MSU Researcher Utilizes Small Plots to Verify AWD

Jason Krutz, Irrigation Specialist
By Jason Krutz, Irrigation Specialist and Dan Roach, Ext. Associate February 17, 2017 09:10

MSU Researcher Utilizes Small Plots to Verify AWD

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In addition to the large scale on farm rice studies, MSU research has utilized controlled small plot research to verify the use of AWD in rice.  PhD. candidate Lee Atwill shares his AWD investigations.

Experiments were conducted at the Delta Research and Extension Center in Stoneville, MS during 2015 and 2016 to evaluate the yield and physiological response of rice to several alternate wetting and drying (AWD) irrigation treatments. Three rice cultivars, CL151, Rex, and XL745 (RiceTec) were evaluated in six different rice irrigation treatments. Irrigation treatments included: a continuous flood, allowing the flood to recede to the soil surface, 4” below the soil surface, 8” below the soil surface, 12” below the soil surface, and 16” below the soil surface. Water levels in each paddy were monitored utilizing a Pani pipe and irrigation events were triggered at each respective threshold.  Rice grain yield was recorded at harvest.  Data from this experiment in 2015 and 2016 suggest that allowing flood to subside to 4 inches below the soil surface does not result in yield loss compared to a continuous flooded system.

Included in these experiments were evaluations of the Clearfield and conventional weed control systems. Eight Clearfield and eight conventional weed control system were evaluated with each irrigation treatment. Barnyardgrass control was no different for rice grown under AWD irrigation than a continuous flood.  Clearfield rice herbicide treatments provided 95% control of barnyardgrass, irregardless of irrigation treatment used. In the conventional herbicide treatments, barnyardgrass control for AWD was slightly better at 82%, as compared to the continuous flood treatments at 79% control.  These results give us confidence that weed control in AWD irrigation can be maintained using current herbicide programs for conventional and Clearfield rice production systems. As in a continuously flooded rice system, management of weeds must be monitored and herbicide applications should be made in a timely manner.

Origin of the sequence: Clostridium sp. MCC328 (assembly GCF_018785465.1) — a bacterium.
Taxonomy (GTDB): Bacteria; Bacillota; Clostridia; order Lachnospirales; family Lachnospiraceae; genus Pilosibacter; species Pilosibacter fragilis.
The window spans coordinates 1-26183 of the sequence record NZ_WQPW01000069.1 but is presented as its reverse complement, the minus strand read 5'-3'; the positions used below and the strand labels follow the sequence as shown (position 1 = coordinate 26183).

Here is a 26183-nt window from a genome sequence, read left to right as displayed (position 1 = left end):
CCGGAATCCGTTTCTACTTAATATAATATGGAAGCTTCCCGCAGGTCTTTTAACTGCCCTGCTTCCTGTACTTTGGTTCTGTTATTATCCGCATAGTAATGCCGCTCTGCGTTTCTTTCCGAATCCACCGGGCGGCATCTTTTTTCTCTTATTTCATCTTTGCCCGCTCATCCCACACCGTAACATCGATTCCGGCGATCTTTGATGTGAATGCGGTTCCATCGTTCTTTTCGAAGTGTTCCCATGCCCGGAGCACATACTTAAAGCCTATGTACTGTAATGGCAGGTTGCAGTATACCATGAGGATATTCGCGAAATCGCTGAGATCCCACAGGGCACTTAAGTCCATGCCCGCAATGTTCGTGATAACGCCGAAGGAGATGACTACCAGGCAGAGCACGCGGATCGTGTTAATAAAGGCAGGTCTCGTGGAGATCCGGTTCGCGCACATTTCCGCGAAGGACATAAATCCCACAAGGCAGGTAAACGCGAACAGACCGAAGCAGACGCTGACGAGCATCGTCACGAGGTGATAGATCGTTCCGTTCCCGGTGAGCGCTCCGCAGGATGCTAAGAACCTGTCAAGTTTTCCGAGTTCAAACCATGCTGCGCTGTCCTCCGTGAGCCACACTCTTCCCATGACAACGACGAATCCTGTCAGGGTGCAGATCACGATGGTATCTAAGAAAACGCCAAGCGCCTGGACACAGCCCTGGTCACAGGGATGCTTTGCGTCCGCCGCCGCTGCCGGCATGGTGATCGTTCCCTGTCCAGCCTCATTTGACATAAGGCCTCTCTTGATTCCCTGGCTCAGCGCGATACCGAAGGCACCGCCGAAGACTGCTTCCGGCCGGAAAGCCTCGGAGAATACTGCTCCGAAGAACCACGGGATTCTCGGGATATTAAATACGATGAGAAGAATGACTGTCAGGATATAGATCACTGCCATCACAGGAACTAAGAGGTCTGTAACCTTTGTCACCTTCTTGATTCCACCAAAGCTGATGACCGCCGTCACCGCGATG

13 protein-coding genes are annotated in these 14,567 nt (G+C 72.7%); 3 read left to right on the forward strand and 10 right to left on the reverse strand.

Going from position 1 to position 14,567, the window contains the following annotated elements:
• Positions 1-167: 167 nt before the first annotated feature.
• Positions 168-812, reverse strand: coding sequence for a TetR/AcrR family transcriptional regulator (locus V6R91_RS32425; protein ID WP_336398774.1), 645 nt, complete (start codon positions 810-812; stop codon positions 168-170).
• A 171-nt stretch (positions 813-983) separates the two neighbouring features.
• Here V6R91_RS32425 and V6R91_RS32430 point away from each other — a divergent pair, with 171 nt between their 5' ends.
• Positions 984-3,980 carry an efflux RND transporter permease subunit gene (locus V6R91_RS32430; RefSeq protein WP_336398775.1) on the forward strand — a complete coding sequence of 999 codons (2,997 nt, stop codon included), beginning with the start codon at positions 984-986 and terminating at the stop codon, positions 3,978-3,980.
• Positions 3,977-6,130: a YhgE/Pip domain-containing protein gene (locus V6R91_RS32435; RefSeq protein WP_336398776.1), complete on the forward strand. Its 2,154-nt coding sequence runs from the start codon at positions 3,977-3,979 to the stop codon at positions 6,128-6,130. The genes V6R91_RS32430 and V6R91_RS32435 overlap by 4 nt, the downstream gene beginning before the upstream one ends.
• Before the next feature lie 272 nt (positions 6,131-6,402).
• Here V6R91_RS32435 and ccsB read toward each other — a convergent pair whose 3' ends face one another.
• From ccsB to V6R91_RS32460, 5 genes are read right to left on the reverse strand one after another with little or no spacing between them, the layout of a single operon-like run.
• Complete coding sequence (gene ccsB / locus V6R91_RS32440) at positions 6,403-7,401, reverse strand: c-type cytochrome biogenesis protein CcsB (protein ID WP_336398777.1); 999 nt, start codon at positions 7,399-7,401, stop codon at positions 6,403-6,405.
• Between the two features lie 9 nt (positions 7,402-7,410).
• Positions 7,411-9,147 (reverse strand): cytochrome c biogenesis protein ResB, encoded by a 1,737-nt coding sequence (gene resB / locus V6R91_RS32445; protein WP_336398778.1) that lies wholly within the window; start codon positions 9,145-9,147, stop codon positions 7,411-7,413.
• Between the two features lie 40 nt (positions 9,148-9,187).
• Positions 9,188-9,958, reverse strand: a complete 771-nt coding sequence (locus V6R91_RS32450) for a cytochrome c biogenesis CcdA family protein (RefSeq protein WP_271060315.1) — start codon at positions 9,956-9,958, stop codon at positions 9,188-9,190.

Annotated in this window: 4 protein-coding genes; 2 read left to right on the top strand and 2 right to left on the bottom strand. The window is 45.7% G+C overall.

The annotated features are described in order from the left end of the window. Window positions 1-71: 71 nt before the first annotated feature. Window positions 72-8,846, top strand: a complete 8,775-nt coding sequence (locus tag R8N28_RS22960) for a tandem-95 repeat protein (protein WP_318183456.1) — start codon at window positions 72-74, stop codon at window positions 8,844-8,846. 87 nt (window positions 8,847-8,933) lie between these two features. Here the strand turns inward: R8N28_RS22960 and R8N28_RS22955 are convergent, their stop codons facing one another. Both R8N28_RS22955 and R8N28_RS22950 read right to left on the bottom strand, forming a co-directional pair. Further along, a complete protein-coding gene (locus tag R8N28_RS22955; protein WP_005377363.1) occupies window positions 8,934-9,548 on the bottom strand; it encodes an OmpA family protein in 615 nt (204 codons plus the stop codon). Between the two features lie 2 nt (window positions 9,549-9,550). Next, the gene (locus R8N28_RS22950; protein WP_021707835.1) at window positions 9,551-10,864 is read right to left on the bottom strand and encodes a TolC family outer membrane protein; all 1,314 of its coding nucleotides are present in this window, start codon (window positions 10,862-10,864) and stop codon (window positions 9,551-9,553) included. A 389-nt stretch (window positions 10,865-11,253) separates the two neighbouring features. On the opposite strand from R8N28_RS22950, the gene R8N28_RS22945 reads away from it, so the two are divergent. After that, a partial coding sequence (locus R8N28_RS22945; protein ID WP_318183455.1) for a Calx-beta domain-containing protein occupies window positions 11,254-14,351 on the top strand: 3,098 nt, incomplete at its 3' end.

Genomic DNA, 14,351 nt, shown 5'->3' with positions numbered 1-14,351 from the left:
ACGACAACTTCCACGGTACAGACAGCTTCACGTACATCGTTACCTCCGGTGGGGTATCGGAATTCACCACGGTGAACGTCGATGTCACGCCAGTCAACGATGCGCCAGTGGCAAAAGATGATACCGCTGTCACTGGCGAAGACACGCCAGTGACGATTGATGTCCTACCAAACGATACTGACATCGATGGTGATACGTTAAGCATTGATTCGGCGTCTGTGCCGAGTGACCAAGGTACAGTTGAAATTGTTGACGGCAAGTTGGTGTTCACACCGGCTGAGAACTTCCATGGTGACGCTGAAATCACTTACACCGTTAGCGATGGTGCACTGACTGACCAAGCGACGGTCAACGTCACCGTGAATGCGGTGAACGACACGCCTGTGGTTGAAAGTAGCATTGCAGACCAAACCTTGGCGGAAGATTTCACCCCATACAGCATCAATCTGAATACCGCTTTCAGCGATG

Nitrogen management was also investigated using the different AWD irrigation treatments. The results suggest that when nitrogen is applied 100% preflood or 75% preflood followed by 25% at mid-season, there is no difference in yield compared to a continuously flooded  treatments.  We would emphasize that growers must maintain a flood for 21 days after preflood nitrogen is applied to allow for plant uptake before implementing AWD.  Failure to maintain a 2-4” flood during after flooding can result in a loss of 30% of total N applied.  Additionally, midseason N applications should be made into a flood, rather than on a moist soil surface to minimize N loss. These are critical considerations that will allow AWD irrigation to perform correctly.

 

Lee Atwill can be contacted at ratwill@drec.msstate.edu

 

Pani Pipe

 

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Jason Krutz, Irrigation Specialist
By Jason Krutz, Irrigation Specialist and Dan Roach, Ext. Associate February 17, 2017 09:10
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